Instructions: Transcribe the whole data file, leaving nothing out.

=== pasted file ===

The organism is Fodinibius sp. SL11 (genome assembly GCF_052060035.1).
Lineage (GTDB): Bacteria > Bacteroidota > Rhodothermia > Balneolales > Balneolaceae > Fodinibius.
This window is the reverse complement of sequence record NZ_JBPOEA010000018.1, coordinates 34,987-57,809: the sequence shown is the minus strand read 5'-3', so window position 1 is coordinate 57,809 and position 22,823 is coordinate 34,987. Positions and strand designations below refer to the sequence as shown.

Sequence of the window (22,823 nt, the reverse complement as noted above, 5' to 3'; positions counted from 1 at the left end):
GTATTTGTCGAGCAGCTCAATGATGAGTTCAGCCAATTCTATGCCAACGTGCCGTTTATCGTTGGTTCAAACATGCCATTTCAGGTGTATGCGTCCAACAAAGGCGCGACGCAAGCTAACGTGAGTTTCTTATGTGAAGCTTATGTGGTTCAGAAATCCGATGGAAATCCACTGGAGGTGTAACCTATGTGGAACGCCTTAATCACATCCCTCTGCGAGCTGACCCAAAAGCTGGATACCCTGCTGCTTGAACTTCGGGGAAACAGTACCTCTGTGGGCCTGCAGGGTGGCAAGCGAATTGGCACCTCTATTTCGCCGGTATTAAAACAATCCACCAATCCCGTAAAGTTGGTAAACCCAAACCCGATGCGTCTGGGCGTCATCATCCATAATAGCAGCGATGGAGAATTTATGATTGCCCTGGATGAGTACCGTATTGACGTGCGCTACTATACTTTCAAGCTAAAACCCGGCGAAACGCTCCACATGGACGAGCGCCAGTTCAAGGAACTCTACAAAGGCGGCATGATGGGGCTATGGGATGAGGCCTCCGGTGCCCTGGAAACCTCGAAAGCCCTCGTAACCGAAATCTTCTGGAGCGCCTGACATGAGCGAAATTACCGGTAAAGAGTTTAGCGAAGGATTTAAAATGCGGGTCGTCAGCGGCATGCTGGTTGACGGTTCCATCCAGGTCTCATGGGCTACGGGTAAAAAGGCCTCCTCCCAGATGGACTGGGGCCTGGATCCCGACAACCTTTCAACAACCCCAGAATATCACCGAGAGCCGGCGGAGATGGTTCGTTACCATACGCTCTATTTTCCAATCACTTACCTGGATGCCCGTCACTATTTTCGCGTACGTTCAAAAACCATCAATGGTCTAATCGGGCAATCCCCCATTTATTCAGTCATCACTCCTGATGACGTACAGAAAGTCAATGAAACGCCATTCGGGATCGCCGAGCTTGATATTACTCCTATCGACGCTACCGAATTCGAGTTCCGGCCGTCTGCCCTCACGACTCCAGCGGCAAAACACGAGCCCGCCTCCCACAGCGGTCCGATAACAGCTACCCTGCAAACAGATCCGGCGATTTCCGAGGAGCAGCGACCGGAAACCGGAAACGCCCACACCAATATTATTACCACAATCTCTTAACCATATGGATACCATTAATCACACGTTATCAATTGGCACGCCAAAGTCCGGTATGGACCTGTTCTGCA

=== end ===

The organism is Fodinibius sp. SL11 (genome assembly GCF_052060035.1).
Lineage (GTDB): Bacteria > Bacteroidota > Rhodothermia > Balneolales > Balneolaceae > Fodinibius.
This window is the reverse complement of sequence record NZ_JBPOEA010000018.1, coordinates 34,987-57,809: the sequence shown is the minus strand read 5'-3', so window position 1 is coordinate 57,809 and position 22,823 is coordinate 34,987. Positions and strand designations below refer to the sequence as shown.

Sequence of the window (22,823 nt, the reverse complement as noted above, 5' to 3'; positions counted from 1 at the left end):
GTATTTGTCGAGCAGCTCAATGATGAGTTCAGCCAATTCTATGCCAACGTGCCGTTTATCGTTGGTTCAAACATGCCATTTCAGGTGTATGCGTCCAACAAAGGCGCGACGCAAGCTAACGTGAGTTTCTTATGTGAAGCTTATGTGGTTCAGAAATCCGATGGAAATCCACTGGAGGTGTAACCTATGTGGAACGCCTTAATCACATCCCTCTGCGAGCTGACCCAAAAGCTGGATACCCTGCTGCTTGAACTTCGGGGAAACAGTACCTCTGTGGGCCTGCAGGGTGGCAAGCGAATTGGCACCTCTATTTCGCCGGTATTAAAACAATCCACCAATCCCGTAAAGTTGGTAAACCCAAACCCGATGCGTCTGGGCGTCATCATCCATAATAGCAGCGATGGAGAATTTATGATTGCCCTGGATGAGTACCGTATTGACGTGCGCTACTATACTTTCAAGCTAAAACCCGGCGAAACGCTCCACATGGACGAGCGCCAGTTCAAGGAACTCTACAAAGGCGGCATGATGGGGCTATGGGATGAGGCCTCCGGTGCCCTGGAAACCTCGAAAGCCCTCGTAACCGAAATCTTCTGGAGCGCCTGACATGAGCGAAATTACCGGTAAAGAGTTTAGCGAAGGATTTAAAATGCGGGTCGTCAGCGGCATGCTGGTTGACGGTTCCATCCAGGTCTCATGGGCTACGGGTAAAAAGGCCTCCTCCCAGATGGACTGGGGCCTGGATCCCGACAACCTTTCAACAACCCCAGAATATCACCGAGAGCCGGCGGAGATGGTTCGTTACCATACGCTCTATTTTCCAATCACTTACCTGGATGCCCGTCACTATTTTCGCGTACGTTCAAAAACCATCAATGGTCTAATCGGGCAATCCCCCATTTATTCAGTCATCACTCCTGATGACGTACAGAAAGTCAATGAAACGCCATTCGGGATCGCCGAGCTTGATATTACTCCTATCGACGCTACCGAATTCGAGTTCCGGCCGTCTGCCCTCACGACTCCAGCGGCAAAACACGAGCCCGCCTCCCACAGCGGTCCGATAACAGCTACCCTGCAAACAGATCCGGCGATTTCCGAGGAGCAGCGACCGGAAACCGGAAACGCCCACACCAATATTATTACCACAATCTCTTAACCATATGGATACCATTAATCACACGTTATCAATTGGCACGCCAAAGTCCGGTATGGACCTGTTCTGCA